Is the new 'Ghost in the Shell' reboot worth seeing? | The Tylt
The controversial remake of "Ghost in the Shell" is now out in theaters, and the reviews are mostly bad. The movie was already under fire for whitewashing both the Japanese manga and anime franchise. Still, the film has a dedicated American audience who are psyched to see a stylish, big budget adaptation. But critics are tired of Hollywood whitewashing Asian narratives for American audiences—arguing the importance of both Asian and Asian-American representations. What do you think? 🎥
Is the new 'Ghost in the Shell' reboot worth seeing?
Here's the synopsis of "Ghost in the Shell," per IMDB:
In the near future, Major is the first of her kind: A human saved from a terrible crash, who is cyber-enhanced to be a perfect soldier devoted to stopping the world's most dangerous criminals.
With mixed to bad reviews, and so much backlash, things aren't looking too good for "GitS."
There's so much underutilized Asian and Asian-American talent for Asian-related narratives. Hollywood execs and filmmakers should get this through their thick skulls. Moviegoers will no longer pay for a lack of representation and whitewashing in Hollywood films.
X-Geeks' Ben Wright writes:
The studio may also believe it offers a little more box office security with Johansson in the role. But given the significance of this particular role and property, I am disappointed that an Asian or Asian-American actor was not given the lead role. On a personal level, I have less interest in this movie because of Johansson’s involvement, and I’m actually a fan of her work.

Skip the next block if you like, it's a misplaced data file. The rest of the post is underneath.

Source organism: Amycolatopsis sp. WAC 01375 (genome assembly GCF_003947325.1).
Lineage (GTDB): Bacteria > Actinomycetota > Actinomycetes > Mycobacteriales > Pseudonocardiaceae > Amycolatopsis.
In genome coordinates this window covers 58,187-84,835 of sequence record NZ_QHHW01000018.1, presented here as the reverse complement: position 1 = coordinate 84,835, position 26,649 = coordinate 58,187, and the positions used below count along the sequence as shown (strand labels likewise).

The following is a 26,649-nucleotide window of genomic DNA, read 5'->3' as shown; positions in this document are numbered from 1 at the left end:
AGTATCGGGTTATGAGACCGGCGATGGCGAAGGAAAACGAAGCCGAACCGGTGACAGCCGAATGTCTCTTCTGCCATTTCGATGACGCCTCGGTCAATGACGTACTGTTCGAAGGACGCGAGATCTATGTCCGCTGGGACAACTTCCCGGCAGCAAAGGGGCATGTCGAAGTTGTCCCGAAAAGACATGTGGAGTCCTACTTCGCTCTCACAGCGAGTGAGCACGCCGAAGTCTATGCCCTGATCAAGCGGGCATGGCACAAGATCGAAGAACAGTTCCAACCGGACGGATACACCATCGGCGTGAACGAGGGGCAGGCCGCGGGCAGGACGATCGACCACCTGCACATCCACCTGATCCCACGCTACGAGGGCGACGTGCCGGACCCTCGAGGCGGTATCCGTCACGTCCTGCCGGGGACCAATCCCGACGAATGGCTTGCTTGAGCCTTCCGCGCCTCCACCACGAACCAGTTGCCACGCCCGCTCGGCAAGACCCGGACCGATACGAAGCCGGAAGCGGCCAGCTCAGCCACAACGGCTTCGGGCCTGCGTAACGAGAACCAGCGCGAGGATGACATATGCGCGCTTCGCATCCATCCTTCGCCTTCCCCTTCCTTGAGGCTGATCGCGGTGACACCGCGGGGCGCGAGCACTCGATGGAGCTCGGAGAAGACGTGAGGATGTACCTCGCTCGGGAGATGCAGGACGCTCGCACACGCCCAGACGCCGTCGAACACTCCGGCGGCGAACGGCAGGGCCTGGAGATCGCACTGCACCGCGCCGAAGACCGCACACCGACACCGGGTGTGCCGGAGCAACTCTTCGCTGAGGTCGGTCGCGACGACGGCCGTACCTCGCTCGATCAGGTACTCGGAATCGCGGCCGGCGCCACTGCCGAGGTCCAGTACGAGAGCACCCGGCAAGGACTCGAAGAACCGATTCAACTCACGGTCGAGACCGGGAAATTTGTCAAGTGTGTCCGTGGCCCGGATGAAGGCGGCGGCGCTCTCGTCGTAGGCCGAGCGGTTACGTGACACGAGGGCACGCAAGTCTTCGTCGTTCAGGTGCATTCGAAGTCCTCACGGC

Director Rupert Sanders said Scarlett Johansson was his only choice for the lead role. The original name of the character is Major Motoko Kusanagi, but in the film, it's just The Major. While some supporters argue the character at least looks racially ambiguous, to critics this doesn't excuse the fact that it's a Japanese narrative and a Japanese actress should've been cast.
Although critics didn't like Johansson's response, she spoke about the controversy in an interview with Marie Claire:
I certainly would never presume to play another race of a person. Diversity is important in Hollywood, and I would never want to feel like I was playing a character that was offensive. Also, having a franchise with a female protagonist driving it is such a rare opportunity. Certainly, I feel the enormous pressure of that—the weight of such a big property on my shoulders.
Critics and moviegoers find the film's big twist to be even bigger slap in the face. The Major was Japanese woman, and her consciousness was put into the white female cyborg. This has only added fuel to the fire.
Slate's Aisha Harris writes:
All of this seems to fly in the face of Johansson’s recent comment defending her role, in which she claimed that her character is “identity-less”—a comment that says so much about the idea that whiteness is seen as the default, “the absence of race.”
Still—some critics have defended "GitS" for accurately re-capturing the original's magic.
Bangkok Post's Kong Rithdee writes:
At that level, Ghost In The Shell doesn't disappoint; its appeal is moody and atmospheric, and the appearance of depth makes us feel less guilty. We only wish that Johansson would soon come back to Earth and play human. No more half-creature. That way the talk of humanity may seem fresher -- and real.
Like "Death Note," advocates aren't supporting the whitewashing or culture appropriation.